1. The agreement describes itself as non-binding

  2. The agreement sets forth only general terms for the purchase—is really is an opportunity for the buyer to evaluate an opportunity

  3. The agreement has a range of prices rather than a set price, or bases a price only upon the condition that seller must meet certain financial conditions

  4. Is conditioned on an extensive due diligence examination of a great deal of financial information prior to any deal being closed

  5. Is non-binding, except for provisions dealing with the negotiations themselves

  6. The Agreement allows either party to withdraw from the agreement

Takeaway: Examine the indicia of “present effect” or “no present effect” when reaching these types of agreements, to determine if SBA will give present effect, and how this could impact on a size determination or size protest.

For other helpful suggestions on government contracting, visit:

Richard D. Lieberman’s FAR Consulting & Training at https://www.richarddlieberman.com/, and Mistakes in Government Contracting at https://richarddlieberman.wixsite.com/mistakes/.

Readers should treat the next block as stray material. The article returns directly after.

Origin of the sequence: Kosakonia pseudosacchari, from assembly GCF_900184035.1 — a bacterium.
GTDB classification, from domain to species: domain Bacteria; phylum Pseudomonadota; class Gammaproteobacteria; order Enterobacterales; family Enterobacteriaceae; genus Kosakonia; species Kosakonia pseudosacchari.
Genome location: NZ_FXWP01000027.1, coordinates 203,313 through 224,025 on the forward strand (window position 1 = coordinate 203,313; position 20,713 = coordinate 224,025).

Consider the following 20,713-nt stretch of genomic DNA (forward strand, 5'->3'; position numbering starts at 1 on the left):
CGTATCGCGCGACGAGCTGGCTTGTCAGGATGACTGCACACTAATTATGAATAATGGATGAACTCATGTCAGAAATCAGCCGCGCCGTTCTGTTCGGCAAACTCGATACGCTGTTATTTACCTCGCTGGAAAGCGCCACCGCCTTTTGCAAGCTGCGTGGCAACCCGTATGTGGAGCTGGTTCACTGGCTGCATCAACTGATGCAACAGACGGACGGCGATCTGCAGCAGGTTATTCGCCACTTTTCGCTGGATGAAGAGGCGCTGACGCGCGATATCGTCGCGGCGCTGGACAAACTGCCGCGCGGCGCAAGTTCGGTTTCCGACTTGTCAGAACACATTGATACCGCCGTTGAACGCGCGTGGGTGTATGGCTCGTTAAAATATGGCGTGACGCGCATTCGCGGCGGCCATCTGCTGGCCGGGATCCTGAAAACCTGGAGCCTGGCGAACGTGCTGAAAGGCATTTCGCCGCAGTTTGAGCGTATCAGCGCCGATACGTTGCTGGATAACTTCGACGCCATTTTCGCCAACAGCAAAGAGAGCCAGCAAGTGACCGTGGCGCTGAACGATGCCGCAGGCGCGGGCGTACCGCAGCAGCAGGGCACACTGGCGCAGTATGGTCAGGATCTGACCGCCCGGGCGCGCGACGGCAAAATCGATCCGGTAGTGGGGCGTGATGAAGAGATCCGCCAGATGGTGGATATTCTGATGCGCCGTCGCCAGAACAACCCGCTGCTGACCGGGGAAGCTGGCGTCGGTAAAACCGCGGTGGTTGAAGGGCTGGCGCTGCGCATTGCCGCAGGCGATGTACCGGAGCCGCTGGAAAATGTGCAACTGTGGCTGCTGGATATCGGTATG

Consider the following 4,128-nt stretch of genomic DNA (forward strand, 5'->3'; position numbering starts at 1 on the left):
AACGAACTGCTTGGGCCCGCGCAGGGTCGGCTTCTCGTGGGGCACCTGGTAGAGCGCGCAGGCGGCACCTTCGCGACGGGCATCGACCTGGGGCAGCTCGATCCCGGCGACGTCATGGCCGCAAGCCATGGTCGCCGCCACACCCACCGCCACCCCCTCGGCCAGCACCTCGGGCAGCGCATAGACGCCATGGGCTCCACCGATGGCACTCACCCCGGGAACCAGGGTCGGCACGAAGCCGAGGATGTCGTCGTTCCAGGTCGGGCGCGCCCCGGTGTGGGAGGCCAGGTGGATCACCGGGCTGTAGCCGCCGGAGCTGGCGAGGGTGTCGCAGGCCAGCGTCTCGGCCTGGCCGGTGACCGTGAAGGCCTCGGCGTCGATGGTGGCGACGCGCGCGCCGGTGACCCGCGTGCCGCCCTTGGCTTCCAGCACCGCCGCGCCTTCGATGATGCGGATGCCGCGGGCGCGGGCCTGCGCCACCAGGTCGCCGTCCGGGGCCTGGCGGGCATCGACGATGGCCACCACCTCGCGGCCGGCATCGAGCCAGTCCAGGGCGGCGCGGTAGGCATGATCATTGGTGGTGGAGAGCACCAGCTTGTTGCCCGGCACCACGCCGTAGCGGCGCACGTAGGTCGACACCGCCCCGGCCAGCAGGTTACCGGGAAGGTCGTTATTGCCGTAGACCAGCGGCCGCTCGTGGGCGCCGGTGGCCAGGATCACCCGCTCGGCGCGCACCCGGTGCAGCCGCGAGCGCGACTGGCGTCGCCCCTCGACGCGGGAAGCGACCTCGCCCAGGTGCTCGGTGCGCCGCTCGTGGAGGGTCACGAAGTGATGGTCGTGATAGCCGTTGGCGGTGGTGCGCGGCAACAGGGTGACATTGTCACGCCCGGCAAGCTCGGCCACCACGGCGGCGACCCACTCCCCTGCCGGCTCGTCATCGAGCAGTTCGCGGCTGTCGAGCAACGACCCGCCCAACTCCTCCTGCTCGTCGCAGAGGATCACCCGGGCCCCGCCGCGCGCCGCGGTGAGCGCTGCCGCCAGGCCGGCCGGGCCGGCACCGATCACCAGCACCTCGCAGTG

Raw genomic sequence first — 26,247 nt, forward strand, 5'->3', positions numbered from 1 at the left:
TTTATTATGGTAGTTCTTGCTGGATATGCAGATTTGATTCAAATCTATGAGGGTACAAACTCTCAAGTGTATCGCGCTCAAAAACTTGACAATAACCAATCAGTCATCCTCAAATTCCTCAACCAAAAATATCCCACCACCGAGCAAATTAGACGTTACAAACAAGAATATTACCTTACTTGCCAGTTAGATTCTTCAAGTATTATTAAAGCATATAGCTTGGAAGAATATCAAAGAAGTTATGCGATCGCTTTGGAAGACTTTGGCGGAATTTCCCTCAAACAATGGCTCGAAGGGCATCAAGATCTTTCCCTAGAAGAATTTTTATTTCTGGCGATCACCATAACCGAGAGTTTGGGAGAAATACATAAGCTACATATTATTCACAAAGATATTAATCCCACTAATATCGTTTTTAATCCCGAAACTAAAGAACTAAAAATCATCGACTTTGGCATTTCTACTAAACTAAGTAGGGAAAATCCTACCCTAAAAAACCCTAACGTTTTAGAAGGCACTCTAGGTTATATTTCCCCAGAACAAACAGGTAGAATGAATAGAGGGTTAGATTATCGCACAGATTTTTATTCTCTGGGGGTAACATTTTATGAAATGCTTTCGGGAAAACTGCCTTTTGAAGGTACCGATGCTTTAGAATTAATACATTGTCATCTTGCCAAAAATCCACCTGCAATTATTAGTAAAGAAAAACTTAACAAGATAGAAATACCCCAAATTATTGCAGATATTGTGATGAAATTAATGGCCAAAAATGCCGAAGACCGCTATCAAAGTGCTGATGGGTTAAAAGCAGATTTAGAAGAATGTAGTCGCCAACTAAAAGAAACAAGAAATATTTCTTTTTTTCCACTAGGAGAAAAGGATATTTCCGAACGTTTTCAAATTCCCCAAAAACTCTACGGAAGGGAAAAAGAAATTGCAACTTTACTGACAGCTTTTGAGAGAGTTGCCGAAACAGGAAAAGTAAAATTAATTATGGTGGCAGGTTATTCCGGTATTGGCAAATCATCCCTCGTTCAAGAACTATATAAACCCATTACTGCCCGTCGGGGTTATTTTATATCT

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The website of Richard Donald Lieberman, a government contracts consultant and retired attorney who is the author of both "The 100 Worst Mistakes in Government Contracting" (with Jason Morgan) and "The 100 Worst Government Mistakes in Government Contracting." Richard Lieberman concentrates on Federal Acquisition Regulation (FAR) consulting and training, including  commercial item contracting (FAR Part 12), compliance with proposal requirements (FAR Part 15 negotiated procurement), sealed bidding (FAR Part 14), compliance with solicitation requirements, contract administration (FAR Part 42), contract modifications and changes (FAR Part 43), subcontracting and flowdown requirements (FAR Part 44), government property (FAR Part 45), quality assurance (FAR Part 46), obtaining invoiced payments owed to contractors,  and other compliance with the FAR. Mr.Lieberman is also involved in numerous community service activities.  See LinkedIn profile at https://www.linkedin.com/in/richard-d-lieberman-3a25257a/.This website and blog are for educational and information purposes only.  Nothing posted on this website constitutes legal advice, which can only be obtained from a qualified attorney. Website Owner/Consultant does not engage in the practice of law and will not provide legal advice or legal services based on competence and standing in the law. Legal filings and other aspects of a legal practice must be performed by an appropriate attorney. Using this website does not establish an attorney-client relationship. Although the author strives to present accurate information, the information provided on this site is not guaranteed to be complete, correct or up-to-date.  The views expressed on this blog are solely those of the author. FAR Consulting & Training, Bethesda, Maryland, Tel. 202-520-5780, rliebermanconsultant@gmail.com